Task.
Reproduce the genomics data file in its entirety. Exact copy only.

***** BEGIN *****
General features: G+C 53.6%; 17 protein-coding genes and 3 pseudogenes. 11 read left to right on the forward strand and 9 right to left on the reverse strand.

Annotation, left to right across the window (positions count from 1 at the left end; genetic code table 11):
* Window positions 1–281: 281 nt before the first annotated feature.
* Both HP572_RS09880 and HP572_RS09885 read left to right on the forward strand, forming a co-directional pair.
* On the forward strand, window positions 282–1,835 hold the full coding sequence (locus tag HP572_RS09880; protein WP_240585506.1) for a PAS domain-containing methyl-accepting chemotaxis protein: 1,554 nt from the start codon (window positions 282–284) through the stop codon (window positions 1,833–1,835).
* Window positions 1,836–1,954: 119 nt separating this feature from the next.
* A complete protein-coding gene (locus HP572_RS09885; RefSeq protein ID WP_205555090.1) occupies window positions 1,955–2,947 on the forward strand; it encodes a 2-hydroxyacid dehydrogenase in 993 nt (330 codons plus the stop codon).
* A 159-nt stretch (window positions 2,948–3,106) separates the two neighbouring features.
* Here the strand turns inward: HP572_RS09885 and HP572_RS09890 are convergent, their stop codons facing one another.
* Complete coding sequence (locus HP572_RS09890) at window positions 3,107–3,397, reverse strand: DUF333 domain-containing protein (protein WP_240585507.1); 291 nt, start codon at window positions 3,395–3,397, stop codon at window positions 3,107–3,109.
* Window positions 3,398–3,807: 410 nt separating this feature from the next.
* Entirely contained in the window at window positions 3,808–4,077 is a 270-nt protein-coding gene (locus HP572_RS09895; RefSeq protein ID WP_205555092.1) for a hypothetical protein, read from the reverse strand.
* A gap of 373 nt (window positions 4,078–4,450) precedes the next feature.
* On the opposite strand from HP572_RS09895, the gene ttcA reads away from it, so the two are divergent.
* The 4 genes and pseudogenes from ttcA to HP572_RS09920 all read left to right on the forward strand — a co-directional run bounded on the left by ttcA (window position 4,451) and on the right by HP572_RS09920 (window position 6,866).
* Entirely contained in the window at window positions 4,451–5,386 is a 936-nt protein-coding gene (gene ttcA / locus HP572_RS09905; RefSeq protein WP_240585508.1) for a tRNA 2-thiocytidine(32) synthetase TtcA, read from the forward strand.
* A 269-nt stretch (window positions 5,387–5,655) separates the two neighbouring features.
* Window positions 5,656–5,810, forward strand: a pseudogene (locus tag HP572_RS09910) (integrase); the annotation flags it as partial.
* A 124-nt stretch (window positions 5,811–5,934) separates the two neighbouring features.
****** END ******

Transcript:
General features: G+C 53.6%; 17 protein-coding genes and 3 pseudogenes. 11 read left to right on the forward strand and 9 right to left on the reverse strand.

Annotation, left to right across the window (positions count from 1 at the left end; genetic code table 11):
* Window positions 1–281: 281 nt before the first annotated feature.
* Both HP572_RS09880 and HP572_RS09885 read left to right on the forward strand, forming a co-directional pair.
* On the forward strand, window positions 282–1,835 hold the full coding sequence (locus tag HP572_RS09880; protein WP_240585506.1) for a PAS domain-containing methyl-accepting chemotaxis protein: 1,554 nt from the start codon (window positions 282–284) through the stop codon (window positions 1,833–1,835).
* Window positions 1,836–1,954: 119 nt separating this feature from the next.
* A complete protein-coding gene (locus HP572_RS09885; RefSeq protein ID WP_205555090.1) occupies window positions 1,955–2,947 on the forward strand; it encodes a 2-hydroxyacid dehydrogenase in 993 nt (330 codons plus the stop codon).
* A 159-nt stretch (window positions 2,948–3,106) separates the two neighbouring features.
* Here the strand turns inward: HP572_RS09885 and HP572_RS09890 are convergent, their stop codons facing one another.
* Complete coding sequence (locus HP572_RS09890) at window positions 3,107–3,397, reverse strand: DUF333 domain-containing protein (protein WP_240585507.1); 291 nt, start codon at window positions 3,395–3,397, stop codon at window positions 3,107–3,109.
* Window positions 3,398–3,807: 410 nt separating this feature from the next.
* Entirely contained in the window at window positions 3,808–4,077 is a 270-nt protein-coding gene (locus HP572_RS09895; RefSeq protein ID WP_205555092.1) for a hypothetical protein, read from the reverse strand.
* A gap of 373 nt (window positions 4,078–4,450) precedes the next feature.
* On the opposite strand from HP572_RS09895, the gene ttcA reads away from it, so the two are divergent.
* The 4 genes and pseudogenes from ttcA to HP572_RS09920 all read left to right on the forward strand — a co-directional run bounded on the left by ttcA (window position 4,451) and on the right by HP572_RS09920 (window position 6,866).
* Entirely contained in the window at window positions 4,451–5,386 is a 936-nt protein-coding gene (gene ttcA / locus HP572_RS09905; RefSeq protein WP_240585508.1) for a tRNA 2-thiocytidine(32) synthetase TtcA, read from the forward strand.
* A 269-nt stretch (window positions 5,387–5,655) separates the two neighbouring features.
* Window positions 5,656–5,810, forward strand: a pseudogene (locus tag HP572_RS09910) (integrase); the annotation flags it as partial.
* A 124-nt stretch (window positions 5,811–5,934) separates the two neighbouring features.